There are three main types of colostomies; end colostomy, loop colostomy and double barrel colostomy. Each is performed based on the patient’s needs and whether the colostomy is planned to be temporary or permanent. They all serve the same purpose of creating an alternate outlet for feces to exit the body, however they differ in various ways from stoma formation and size to how the unused portion of the colon is treated.
During this type of colostomy, the healthy part of the colon is brought out to the surface of the abdomen. The opening is then turned inside out, like turning a sock inside out a bit, and it is then attached to the abdomen with sutures. The diseased or damaged section of the colon is either sutured shut and left inside as is or it is removed depending on its condition.
The stoma may be smaller compared to a loop colostomy and there is only one opening. This is where fecal matter from the colon will be expelled from the body.
End colostomies are often permanent but can sometimes be temporary, usually in cases of emergencies due to trauma or blockages.
This is performed by pulling enough of the colon outside of the body to form a loop. The loop is sutured in place and sometimes a plastic rod, known as a bridge, is then placed under the loop for additional support to prevent it from reentering the body keeping it on the outside surface of the abdomen. Bridges may or may not be used depending on the circumstance. If a bridge is used, it is removed a few days after the surgery once the stoma has healed enough to the surgeon’s liking.
An incision is then made into the loop of the exposed colon and two openings are created. One opening is for draining fecal matter and waste material from the healthy section of the colon and the second opening is used to drain mucus from the damaged section of the colon. Even though the diverted section of the colon is not being used to pass stool and function as normal, it may still produce gas and mucus. It may rise up out of the opening in the stoma, or it may drain down to the rectum and be passed out through the anus.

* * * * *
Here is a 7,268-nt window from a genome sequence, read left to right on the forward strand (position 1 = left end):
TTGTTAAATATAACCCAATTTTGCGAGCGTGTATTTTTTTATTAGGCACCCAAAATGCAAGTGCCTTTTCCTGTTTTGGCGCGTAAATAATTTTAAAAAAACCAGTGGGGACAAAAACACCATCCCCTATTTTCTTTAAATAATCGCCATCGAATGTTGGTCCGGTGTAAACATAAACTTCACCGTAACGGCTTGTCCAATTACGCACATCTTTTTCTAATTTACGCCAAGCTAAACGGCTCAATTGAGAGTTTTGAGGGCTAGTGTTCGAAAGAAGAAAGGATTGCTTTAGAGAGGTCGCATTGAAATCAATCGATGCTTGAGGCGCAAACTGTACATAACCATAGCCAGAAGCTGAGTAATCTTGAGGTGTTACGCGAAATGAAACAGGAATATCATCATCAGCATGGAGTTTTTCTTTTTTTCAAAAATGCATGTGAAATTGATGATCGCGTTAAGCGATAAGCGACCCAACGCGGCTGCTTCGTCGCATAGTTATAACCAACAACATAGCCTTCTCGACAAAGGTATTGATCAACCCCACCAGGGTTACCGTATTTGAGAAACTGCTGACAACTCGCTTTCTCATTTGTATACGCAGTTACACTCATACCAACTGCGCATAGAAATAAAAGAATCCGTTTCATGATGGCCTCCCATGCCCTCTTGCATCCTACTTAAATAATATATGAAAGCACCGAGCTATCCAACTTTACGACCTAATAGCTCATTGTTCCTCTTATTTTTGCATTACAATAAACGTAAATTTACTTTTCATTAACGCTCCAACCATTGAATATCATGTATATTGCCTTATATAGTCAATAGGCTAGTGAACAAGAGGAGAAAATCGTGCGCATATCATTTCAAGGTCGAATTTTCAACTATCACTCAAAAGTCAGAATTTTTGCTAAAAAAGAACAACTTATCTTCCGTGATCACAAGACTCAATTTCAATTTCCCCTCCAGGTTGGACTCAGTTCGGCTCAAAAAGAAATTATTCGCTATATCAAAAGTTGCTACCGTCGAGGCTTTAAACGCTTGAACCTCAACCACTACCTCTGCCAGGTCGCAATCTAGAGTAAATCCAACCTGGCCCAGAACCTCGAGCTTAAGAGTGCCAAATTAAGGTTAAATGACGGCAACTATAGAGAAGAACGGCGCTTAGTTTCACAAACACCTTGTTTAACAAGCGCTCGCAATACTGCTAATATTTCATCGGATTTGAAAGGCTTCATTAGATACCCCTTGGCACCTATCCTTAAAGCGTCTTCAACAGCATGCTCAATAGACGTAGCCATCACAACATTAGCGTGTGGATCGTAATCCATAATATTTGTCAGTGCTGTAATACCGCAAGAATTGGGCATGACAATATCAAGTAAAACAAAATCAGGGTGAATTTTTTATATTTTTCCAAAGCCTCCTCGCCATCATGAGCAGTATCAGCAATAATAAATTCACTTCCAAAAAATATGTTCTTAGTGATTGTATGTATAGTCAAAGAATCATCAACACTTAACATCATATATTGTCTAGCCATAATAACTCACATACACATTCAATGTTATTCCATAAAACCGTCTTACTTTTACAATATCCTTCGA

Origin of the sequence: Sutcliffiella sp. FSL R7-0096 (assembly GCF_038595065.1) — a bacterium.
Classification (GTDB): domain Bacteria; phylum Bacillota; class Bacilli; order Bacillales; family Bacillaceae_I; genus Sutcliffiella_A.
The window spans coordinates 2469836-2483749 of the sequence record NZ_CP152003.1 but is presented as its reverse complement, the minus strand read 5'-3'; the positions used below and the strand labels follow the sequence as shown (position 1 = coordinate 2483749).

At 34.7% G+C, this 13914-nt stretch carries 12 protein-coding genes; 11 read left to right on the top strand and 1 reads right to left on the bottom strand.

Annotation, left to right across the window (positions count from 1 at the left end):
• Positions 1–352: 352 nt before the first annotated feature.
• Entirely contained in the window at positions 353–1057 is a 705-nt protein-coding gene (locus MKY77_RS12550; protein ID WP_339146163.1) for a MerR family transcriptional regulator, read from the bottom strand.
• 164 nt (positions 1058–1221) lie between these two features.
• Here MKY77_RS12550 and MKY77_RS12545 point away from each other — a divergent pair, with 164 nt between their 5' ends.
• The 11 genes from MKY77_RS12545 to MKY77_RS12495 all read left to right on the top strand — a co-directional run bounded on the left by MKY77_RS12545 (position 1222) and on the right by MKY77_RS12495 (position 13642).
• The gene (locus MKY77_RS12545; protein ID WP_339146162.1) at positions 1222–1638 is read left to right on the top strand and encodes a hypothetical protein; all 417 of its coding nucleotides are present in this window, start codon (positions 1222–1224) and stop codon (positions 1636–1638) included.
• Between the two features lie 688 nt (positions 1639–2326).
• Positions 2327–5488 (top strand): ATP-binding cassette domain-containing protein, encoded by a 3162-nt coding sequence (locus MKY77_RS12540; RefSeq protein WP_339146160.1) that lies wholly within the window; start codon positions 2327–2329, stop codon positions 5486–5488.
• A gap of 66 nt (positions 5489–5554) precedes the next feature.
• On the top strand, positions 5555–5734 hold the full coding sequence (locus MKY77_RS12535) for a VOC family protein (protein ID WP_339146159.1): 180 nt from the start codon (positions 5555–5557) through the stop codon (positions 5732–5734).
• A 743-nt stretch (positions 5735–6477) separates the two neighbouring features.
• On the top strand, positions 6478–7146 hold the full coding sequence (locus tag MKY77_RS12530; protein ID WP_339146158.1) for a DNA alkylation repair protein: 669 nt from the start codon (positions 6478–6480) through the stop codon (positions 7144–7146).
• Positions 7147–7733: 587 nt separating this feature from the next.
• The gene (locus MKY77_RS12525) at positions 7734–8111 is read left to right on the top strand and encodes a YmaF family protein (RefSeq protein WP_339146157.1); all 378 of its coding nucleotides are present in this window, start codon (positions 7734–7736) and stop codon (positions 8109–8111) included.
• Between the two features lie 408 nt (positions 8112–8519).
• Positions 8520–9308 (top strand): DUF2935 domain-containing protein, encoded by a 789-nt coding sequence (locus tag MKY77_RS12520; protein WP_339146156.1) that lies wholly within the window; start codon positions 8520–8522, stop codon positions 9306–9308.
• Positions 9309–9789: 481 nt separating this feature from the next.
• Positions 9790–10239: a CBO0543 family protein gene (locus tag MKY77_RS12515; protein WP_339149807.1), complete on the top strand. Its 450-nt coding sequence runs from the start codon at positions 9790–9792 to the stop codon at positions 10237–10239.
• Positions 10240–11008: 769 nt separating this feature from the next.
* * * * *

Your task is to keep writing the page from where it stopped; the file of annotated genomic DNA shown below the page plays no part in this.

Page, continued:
Loop colostomies often times are temporary and can be used in cases of a ruptured diverticulitis abscess, colon cancer or crohn’s disease for example.
This type of colostomy creates two separate stomas. Much like a loop colostomy, one stoma is used to expel waste material from the healthy part of the bowel while the second stoma is used to drain mucus from the damaged part of the colon that is being diverted. Double-barrel colostomies are often temporary, where once the damage section of the colon has been given enough time to heal the two sections of the colon can be reconnected. This is known as colostomy reversal.
Which type of colostomy to be performed depends on a list of varying factors. Where in the colon the colostomy will take place, the health of the colon, the underlying condition that is causing the problems, whether it is an emergency or there is some time to plan for it, and whether or not the colostomy will be permanent or temporary all play a role in which type of colostomy will be recommended. In preparation for your colostomy surgery, your doctor should explain everything in detail and inform you of which kind of colostomy they will perform (ascending, transverse, descending or sigmoid colostomy) and what type of colostomy and stoma discussed above you can expect to be left with. The various types of colostomies carry out the same basic function they just accomplish it in different ways depending on the circumstance.